It’s time again to do our Spring Cleaning, so maybe you’ve noticed (or maybe not) that we underwent a recent facelift in the form of changing WordPress themes after using the same one since our last upgrade in 2013! Wow, it seems like just yesterday. The new theme is a continuation of our ongoing site improvements that we announced on our 17 year blogiversary last June. Aside from a font change, you’ll notice that those site features formerly residing on the right side of our home page have moved to over to the left, leaving us with an expanse of new real estate to develop — yay! Who knows what will come next? I can only promise that it will be excellent. Have a look around at our new design and let us know what you think in the comments!
Suitable for either indoor or outdoor use, Jonathan Trayte’s MelonMelonTangerine loveseat (2019) brings together different colors, textures and forms supported by a tubular frame of powder-coated steel in a warm, sunshine yellow.
The seat incorporates a variety of natural and man-made fabrics including a nylon-weave lower ‘shelf,’ black leather seats, cowhide upholstered seatbacks, and leather headrests, with furry wool armrest covering and polished brass accents. A mounted disc of polished marble provides a small table for holding your afternoon cocktails, or whatever you please.
Photographed at Friedman Benda Gallery in NYC as Part of the Exhibit, MelonMelonTangerine.
19th century Bengali craftspeople found an export market in Britain for decorative chess sets carved from ivory.
The two sides were sometimes carved to represent opposing armies of local soldiers and Europeans. The example seen here, with relatively simple carving is unusual as signs of wear and repair suggest it was used for playing games rather than as a showpiece for display. Hand-carving has produced variation even between pawns of the same side.
Photographed in the British Galleries at The Metropolitan Museum of Art in NYC.
Actor Mel Gibson rose to stardom in the 1979 film Mad Max, an action movie set in a dystopian future. In 2006, Gibson directed and cowrote Apocalypto, a dystopian fantasy set in the past. Drawing on durable colonialist tropes, Apocalypto portrays the indigenous civilizations of a pre-Colombian Central America as irredeemably brutal and doomed; the film ends with the arrival of the Spanish conquistadors. During the time that elapsed between the release of these two films, Gibson’s life took many sordid turns that land Apocalypto’s melodramatic tagline — “No One Can Outrun Their Destiny” — an ironic air. Mel Gibson Story (2010) by Jonathan Horowitz illustrates the actor’s downward spiral through a five-panel metamorphosis of the two movie posters.
Photographed in The Jewish Museum in Manhattan.
Waiting in line to get into Trader Joe’s: It is a thing that we do now. While standing in a recent TJ’s queue, I had a moment to snap a pic of the nearby sidewalk fruit stand, where a vibrantly-hued box of Pink Limes was clearly on display. These Limes with the brand name Pink come from a produce supplier called JadeProduce, and the limes are not actually pink inside, just to clear up any confusion. Wouldn’t it be cool though, if they were?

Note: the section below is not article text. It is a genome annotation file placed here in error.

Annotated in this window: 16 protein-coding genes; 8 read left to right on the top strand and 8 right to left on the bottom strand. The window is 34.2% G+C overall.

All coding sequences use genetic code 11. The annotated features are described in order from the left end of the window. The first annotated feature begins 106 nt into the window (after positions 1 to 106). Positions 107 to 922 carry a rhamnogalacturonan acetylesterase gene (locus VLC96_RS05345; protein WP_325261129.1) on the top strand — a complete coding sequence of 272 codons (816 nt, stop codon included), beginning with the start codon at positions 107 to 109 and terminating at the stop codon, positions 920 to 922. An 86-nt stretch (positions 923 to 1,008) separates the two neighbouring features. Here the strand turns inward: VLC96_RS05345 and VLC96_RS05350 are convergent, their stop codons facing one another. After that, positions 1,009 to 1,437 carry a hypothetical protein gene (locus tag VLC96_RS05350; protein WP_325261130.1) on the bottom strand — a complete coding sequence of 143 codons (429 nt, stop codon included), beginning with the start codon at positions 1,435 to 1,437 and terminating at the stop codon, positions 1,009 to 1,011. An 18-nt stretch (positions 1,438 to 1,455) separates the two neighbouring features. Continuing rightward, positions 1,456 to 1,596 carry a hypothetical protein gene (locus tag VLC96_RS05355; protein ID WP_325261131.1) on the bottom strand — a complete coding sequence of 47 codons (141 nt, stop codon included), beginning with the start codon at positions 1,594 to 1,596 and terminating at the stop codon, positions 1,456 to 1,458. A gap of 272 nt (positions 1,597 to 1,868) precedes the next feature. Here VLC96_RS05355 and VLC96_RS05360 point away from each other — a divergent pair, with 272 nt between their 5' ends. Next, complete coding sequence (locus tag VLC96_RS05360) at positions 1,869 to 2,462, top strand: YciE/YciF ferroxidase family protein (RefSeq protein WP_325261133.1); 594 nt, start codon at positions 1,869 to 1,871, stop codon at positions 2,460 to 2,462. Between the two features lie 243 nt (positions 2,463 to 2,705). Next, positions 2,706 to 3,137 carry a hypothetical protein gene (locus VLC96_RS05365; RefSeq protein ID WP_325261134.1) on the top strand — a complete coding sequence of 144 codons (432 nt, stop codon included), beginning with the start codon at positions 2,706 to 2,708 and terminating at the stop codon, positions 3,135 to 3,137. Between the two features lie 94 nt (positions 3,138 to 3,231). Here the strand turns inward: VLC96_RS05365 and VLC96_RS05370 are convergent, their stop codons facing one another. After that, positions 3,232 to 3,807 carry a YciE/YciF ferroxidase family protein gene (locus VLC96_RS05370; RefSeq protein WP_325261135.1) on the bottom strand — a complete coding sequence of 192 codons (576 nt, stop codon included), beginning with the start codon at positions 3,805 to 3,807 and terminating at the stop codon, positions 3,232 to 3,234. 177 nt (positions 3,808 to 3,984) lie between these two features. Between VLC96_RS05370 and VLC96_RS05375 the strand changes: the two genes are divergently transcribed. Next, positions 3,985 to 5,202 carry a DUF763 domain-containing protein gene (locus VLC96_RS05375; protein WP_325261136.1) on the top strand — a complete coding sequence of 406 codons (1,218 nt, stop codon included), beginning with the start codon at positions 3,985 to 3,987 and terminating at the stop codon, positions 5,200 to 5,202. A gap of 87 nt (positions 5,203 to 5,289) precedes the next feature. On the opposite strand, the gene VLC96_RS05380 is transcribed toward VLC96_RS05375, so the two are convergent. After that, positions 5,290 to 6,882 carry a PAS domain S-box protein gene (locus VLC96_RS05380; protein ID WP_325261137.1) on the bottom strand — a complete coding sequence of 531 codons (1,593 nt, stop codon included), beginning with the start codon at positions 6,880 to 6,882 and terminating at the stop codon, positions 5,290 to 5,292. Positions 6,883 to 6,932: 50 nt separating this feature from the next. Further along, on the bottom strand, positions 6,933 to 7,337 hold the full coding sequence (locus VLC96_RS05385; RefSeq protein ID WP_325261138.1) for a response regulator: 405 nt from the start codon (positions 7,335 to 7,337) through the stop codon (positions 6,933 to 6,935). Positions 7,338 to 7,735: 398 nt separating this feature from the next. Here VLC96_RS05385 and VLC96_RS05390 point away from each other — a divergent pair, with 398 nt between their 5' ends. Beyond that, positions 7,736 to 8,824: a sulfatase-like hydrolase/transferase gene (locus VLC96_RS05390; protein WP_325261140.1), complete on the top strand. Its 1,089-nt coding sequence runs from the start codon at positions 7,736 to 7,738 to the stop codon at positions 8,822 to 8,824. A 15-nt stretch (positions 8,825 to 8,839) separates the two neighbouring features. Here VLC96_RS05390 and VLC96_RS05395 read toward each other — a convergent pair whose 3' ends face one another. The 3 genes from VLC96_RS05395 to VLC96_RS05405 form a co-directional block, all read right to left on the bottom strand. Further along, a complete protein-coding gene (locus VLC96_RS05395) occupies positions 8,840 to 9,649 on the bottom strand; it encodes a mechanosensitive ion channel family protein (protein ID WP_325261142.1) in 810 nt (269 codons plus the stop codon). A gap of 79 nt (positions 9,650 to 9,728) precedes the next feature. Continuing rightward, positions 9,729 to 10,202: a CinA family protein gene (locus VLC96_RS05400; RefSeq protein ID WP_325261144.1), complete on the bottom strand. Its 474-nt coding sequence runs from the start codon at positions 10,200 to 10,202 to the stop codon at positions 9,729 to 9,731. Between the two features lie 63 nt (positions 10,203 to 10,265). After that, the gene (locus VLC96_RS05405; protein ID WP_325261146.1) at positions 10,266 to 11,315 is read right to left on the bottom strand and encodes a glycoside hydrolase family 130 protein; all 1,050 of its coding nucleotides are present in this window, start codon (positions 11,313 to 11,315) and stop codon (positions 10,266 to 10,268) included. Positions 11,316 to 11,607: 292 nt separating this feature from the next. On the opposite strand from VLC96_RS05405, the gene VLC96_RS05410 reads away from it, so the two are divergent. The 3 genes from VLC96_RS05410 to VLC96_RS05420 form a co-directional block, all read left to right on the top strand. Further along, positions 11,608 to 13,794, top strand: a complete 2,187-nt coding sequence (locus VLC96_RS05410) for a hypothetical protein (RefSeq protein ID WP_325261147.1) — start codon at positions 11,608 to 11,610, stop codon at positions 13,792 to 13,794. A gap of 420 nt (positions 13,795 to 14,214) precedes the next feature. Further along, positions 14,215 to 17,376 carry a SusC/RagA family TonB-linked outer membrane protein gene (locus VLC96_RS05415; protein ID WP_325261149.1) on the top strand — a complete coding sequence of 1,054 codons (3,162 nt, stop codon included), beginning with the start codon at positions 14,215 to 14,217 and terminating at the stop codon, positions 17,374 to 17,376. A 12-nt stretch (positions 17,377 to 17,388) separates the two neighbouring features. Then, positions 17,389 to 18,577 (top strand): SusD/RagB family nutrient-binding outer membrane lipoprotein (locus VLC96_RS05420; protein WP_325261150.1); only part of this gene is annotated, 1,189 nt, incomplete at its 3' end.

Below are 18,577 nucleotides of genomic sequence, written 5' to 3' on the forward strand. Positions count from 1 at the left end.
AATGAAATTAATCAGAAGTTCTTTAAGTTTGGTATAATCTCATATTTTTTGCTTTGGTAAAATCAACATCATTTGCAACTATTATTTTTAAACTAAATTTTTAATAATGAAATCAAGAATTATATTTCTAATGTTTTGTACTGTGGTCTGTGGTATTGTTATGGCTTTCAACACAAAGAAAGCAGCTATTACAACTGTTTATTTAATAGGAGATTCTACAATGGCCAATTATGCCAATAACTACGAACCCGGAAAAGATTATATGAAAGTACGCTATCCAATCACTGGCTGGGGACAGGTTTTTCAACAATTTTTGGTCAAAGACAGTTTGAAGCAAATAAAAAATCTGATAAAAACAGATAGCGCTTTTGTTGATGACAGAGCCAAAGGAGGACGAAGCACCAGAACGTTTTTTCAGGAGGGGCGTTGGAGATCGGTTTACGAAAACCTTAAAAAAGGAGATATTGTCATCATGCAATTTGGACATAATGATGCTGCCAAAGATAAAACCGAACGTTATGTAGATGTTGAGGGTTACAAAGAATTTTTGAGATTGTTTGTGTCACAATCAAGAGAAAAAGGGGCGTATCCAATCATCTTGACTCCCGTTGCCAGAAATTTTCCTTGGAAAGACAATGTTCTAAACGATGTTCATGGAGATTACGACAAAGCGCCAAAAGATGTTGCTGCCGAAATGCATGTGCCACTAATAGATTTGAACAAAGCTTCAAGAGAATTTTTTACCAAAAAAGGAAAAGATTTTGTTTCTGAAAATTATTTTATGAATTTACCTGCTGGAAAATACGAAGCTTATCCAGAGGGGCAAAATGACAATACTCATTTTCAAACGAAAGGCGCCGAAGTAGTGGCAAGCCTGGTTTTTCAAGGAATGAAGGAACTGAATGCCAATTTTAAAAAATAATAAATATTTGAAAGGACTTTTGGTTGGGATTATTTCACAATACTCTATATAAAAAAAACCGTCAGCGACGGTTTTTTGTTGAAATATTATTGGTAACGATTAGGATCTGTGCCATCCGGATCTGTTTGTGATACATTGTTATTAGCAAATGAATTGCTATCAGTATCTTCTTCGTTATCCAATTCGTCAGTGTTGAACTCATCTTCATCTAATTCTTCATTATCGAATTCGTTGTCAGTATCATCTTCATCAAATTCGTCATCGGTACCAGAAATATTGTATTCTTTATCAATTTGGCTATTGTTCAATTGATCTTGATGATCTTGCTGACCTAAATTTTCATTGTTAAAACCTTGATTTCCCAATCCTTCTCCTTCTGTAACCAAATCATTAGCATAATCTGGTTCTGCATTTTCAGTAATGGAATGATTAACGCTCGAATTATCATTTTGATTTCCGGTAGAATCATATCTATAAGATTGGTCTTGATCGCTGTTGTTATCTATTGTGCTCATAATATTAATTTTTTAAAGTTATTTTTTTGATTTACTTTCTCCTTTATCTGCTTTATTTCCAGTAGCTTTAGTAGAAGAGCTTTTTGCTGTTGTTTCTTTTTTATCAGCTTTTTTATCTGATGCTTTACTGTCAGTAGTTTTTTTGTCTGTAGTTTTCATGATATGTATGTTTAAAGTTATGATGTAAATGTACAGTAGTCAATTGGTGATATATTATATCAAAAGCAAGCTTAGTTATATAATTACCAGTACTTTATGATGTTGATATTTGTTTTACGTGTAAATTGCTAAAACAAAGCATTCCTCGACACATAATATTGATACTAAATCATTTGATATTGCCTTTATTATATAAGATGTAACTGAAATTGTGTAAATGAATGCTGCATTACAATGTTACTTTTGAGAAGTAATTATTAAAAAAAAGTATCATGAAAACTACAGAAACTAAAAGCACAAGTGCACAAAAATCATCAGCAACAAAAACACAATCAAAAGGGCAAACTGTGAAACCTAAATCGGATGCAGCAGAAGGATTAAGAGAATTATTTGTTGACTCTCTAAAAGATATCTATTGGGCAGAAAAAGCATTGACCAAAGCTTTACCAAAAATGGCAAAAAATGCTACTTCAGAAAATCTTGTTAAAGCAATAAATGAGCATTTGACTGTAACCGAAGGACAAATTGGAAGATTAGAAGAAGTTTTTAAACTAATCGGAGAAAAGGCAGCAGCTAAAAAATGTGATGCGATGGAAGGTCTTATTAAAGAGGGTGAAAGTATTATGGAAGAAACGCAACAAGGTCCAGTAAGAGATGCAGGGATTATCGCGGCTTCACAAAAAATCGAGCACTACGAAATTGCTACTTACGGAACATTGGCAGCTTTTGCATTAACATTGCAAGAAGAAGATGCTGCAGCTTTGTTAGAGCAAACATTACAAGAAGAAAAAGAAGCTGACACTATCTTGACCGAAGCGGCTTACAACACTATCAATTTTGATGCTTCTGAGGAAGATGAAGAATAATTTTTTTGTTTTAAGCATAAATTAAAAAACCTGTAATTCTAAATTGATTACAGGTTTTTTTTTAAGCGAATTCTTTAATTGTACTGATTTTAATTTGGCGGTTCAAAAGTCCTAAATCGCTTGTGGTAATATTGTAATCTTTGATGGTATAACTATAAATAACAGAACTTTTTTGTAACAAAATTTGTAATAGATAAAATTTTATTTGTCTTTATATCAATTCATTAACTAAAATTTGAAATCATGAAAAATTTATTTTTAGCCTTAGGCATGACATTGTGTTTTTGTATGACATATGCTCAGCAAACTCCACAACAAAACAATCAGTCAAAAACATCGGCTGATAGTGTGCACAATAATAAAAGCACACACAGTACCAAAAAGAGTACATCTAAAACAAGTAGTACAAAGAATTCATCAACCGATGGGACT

Long-haul New Yorker’s (and East Villagers like me, especially) constantly bemoan the fact that Manhattan is becoming increasingly gentrified. The innumerable local-business closures caused by the pandemic have only exacerbated the loss of historical identity in an area that was once arguably the coolest neighborhood in NYC. When the legendary Rock & Roll boutique Trash & Vaudeville was forced to relocate from St. Mark’s Place after four decades in the same location, it really felt like nothing is sacred. It is a small conciliation then that a new contemporary art gallery, Public Access, opened this past September in the downstairs storefront formerly occupied by Trash. I recently had the chance to check out the gallery’s current exhibit, a solo show of paintings by artist Marika Thunder entitled Dress Up My Lindsay. The series has an interesting autobiographical backstory for the painter.
Post Continues after The Jump! Continue reading Dress Up My Lindsay By Marika Thunder at Public Access Gallery
In this week’s Design post, we are going to step out a bit and have some fun exploring the world of the X-Men comics, checking out what all the cool Mutants wear when they head out to do some serious partying!
This June, the Hellfire Trading Company invites readers everywhere to the inaugural Hellfire Gala to announce the first team of Krakoan X-Men to the world and unveil the startling plans that mutantkind has in store for the Marvel Universe. The Hellfire Gala will unfold in issues of your favorite ongoing X-Men series as well as Planet-Size X-Men, a special double-sized one-shot. These twelve issues will all center around a single night that will go down in Marvel Comics history and while it’s too early to reveal the world-shattering steps mutantkind is about to take, one thing is for certain: the X-Men have never looked better!
More Mutant Couture, After The Jump!